I’ve been debating for a while as to whether my work actually fits the criteria for miniature paintings and decided to do a bit of research.
According to the RMS (The Royal Society of Miniature Painters, Sculptors & Gravers) “…the definition of miniature art is not absolute, but can be explained as artwork within the framed size of 6 x 4.5 inches [about 15 x 11.5cm]…..and must be of exquisite, fine miniature detail.”
In terms of whether my work has that level of exquisite detail, I’ll leave it to you to decide, but size-wise, a lot of my current work seems to meet the criteria. This particular one, done recently, has to be my smallest landscape memory painting to date. It’s 4.7cm x 4cm, mixed media on watercolour paper, and as yet untitled.
Pretty much all my work is done on a small scale these days, and it’s been interesting to reflect on this approach, in how it all started and what it means to me.
One of the many challenges and projects I took part in over the past 10 years was the House of Illustration One Inch Square Drawing a Day challenge for 30 days throughout September 2018. Though it didn’t do my eyesight any good, I really enjoyed the daily challenge of working on such a small scale, and precisely because it was so small, it was very quick to do, ideal when you have a young family at the time.
This miniaturist approach left an impression on me, as I would revisit the concept at times in my daily visual diaries and sketchbooks, and on random scraps of paper. When I gave up my studio room at home in 2019 to be turned back into a much needed bedroom for one of our children, I managed to just about squeeze my studio things into our bedroom. Such restriction of space meant that the concept of working small remained attractive and practical, and meant I could continue to show up at my table on a daily basis despite family/work commitments.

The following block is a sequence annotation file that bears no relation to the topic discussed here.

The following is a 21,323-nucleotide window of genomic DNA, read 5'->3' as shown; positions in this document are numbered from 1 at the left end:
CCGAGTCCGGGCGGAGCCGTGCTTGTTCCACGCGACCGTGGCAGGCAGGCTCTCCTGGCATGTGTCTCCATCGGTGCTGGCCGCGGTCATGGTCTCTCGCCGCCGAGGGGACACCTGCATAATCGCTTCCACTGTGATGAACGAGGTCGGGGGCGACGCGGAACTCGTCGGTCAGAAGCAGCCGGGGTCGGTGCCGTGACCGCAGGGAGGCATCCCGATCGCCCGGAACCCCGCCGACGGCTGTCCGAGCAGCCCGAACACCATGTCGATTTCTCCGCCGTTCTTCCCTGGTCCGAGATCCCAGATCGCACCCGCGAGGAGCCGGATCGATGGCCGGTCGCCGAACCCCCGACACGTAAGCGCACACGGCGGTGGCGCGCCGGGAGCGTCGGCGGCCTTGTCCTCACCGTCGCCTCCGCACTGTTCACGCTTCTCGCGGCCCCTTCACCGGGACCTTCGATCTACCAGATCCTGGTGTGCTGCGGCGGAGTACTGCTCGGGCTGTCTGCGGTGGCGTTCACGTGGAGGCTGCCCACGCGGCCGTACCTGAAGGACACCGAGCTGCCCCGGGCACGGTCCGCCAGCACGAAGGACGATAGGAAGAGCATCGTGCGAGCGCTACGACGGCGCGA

When it came to choosing a sketchbook for my 2020 lockdown sketchbook concept, I chose an A6 sketchbook that I had available. This project was a turning point for me in so many ways, and which I’ve discussed elsewhere (see Galleries), but what it also showed me was that working in such a small sketchbook was incredibly meditative, enabling me to filter out the horror that was the pandemic. It was like cocooning myself, a comfort blanket if you will, so focused I was on my minuscule mark-making. No wonder that when I moved out of the safety of my lockdown sketchbook to embark on a new collection of work, I chose to maintain that smallness. It’s like working on a series of mini aide-mémoires for myself, marking the memories before they disappear forever.
There is the issue though of how best to store such small pieces safely. This was highlighted when I recently lost one of my small pieces not once but twice. It was ironically titled “Hidden”. I eventually found it out in the hall, and I can only assume it had attached itself to a part of me (the perils of working with tape) and had accompanied me on my travels around our home.
Hopefully, I have now found the solution with this rather lovely little vintage suitcase from my favourite charity shop. It’s just about the right size to store my pieces safely. At some point I will experiment again with larger pieces, but in the meantime owing to increasing family commitments, I’m remaining an intentional miniaturist.